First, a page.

Each of us will have a last dance, a last sunset. That's reality and so is what comes on the other side of our last sunset. If we believe in Jesus and follow him here, we'll enter eternity with him by our side. If, however, we haven't followed him here, then we'll will face the judgment with him as our opposition. 
     I'm glad for that sunset and the thought that continues to echo in my mind. It, along with God's Word, reminds me that he's never lied, even about death. He hasn't promised earthly immortality. How awful would it be to have to live forever in this world, forever dealing with its mess?  He's promised that one day all this will end and our joy will be full. That's only frightening if we don't know him. It's only unfulfilling if we think this world is superior to the one that's coming.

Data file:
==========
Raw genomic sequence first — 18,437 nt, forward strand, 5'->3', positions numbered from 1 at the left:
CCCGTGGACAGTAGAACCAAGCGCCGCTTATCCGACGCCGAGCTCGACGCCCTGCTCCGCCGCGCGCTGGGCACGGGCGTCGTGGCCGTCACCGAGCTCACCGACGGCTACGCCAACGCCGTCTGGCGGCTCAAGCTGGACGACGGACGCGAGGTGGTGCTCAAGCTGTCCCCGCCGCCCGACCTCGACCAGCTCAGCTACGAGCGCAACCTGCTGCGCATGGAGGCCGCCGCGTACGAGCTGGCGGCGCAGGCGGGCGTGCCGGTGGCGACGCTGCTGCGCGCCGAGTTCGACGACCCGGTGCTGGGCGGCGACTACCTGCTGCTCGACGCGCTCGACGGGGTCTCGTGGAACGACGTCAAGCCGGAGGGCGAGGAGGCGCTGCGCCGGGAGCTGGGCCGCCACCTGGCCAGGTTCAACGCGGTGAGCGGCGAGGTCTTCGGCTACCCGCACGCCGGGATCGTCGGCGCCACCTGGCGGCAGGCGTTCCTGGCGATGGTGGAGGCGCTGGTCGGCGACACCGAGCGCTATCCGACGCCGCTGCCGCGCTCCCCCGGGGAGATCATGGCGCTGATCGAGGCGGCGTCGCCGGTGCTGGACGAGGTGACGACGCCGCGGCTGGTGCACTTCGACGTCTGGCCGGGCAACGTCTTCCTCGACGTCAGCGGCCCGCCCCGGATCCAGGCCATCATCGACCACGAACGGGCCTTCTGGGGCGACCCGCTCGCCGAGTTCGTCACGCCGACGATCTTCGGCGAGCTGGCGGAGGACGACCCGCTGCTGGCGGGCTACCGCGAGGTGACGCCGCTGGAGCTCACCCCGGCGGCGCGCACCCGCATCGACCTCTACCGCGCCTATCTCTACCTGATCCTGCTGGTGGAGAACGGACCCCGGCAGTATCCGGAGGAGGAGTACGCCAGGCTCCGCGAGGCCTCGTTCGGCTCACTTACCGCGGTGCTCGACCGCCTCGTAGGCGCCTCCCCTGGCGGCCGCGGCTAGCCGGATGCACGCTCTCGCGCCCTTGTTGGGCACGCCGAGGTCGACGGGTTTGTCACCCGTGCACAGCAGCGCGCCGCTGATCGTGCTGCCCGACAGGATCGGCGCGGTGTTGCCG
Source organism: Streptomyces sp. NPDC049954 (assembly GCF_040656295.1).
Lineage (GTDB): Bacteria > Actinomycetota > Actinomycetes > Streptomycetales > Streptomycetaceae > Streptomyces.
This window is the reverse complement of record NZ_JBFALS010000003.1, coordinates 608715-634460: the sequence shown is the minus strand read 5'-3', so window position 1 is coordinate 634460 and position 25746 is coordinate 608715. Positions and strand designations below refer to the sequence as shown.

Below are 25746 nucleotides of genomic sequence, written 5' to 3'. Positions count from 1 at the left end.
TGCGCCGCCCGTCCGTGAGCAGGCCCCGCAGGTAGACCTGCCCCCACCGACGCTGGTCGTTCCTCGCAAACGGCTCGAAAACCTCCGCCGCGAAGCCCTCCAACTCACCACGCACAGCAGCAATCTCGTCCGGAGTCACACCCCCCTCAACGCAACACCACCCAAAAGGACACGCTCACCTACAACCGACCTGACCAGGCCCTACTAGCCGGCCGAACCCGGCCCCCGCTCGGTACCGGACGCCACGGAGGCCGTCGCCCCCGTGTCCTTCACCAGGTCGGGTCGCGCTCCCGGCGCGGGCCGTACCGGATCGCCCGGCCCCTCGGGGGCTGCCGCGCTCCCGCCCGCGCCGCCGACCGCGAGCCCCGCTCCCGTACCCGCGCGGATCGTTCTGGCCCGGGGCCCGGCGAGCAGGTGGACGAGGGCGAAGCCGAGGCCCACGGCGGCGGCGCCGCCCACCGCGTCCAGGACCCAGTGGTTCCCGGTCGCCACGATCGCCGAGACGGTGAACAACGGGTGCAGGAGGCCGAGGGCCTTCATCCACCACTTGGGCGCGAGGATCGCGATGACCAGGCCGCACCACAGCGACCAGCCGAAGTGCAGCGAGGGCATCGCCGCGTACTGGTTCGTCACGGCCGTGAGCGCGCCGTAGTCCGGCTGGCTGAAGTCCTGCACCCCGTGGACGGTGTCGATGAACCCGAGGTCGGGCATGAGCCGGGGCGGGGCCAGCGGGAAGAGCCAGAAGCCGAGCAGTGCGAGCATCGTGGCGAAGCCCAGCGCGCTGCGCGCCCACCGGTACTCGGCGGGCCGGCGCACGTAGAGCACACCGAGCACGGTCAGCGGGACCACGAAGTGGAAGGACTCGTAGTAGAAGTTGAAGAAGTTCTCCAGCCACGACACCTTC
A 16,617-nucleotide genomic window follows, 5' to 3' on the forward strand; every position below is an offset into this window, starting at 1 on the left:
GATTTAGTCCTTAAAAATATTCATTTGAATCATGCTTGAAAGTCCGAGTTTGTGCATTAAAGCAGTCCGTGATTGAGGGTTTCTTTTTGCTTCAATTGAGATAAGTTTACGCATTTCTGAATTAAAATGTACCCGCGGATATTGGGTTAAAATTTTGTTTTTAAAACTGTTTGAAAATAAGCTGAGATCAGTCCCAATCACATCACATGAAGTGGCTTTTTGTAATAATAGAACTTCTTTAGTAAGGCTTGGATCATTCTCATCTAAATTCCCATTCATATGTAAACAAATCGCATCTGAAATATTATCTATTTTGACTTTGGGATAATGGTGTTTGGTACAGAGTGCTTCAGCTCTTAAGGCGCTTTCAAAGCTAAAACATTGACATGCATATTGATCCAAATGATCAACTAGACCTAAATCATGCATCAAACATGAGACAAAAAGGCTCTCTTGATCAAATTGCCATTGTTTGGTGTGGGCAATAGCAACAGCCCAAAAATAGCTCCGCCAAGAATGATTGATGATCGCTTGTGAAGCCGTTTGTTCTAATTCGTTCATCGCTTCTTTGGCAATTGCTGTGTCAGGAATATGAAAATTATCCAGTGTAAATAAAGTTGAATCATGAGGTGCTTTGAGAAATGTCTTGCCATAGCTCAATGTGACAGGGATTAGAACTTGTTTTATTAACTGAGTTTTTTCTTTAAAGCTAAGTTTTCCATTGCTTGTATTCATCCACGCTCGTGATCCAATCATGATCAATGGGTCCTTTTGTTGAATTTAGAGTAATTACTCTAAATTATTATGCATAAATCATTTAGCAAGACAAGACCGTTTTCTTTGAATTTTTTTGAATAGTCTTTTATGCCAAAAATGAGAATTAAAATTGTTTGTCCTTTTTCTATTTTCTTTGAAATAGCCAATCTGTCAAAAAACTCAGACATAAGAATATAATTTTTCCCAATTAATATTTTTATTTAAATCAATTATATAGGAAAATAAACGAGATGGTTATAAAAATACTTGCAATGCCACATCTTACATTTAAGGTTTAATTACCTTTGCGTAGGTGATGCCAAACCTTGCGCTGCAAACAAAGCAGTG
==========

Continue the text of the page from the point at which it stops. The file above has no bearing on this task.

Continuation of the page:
So, until that day, let's live as if we were already there. Let's patiently await his perfect timing, holding onto him while we make our way through this life. We're here for a purpose, whether we can figure it all out or not. We're here to glorify God, to make Him, His love, and His gospel known until He calls us home. So, let's dance while we can, but let's always remember that nothing here is as wonderful as everything there will be. And, above all, let's believe in Jesus, follow him, and give thanks that meeting him face-to-face will be the best part of life on the other side of the last sunset.  

Wednesday, June 13, 2018

Does Father Know Best?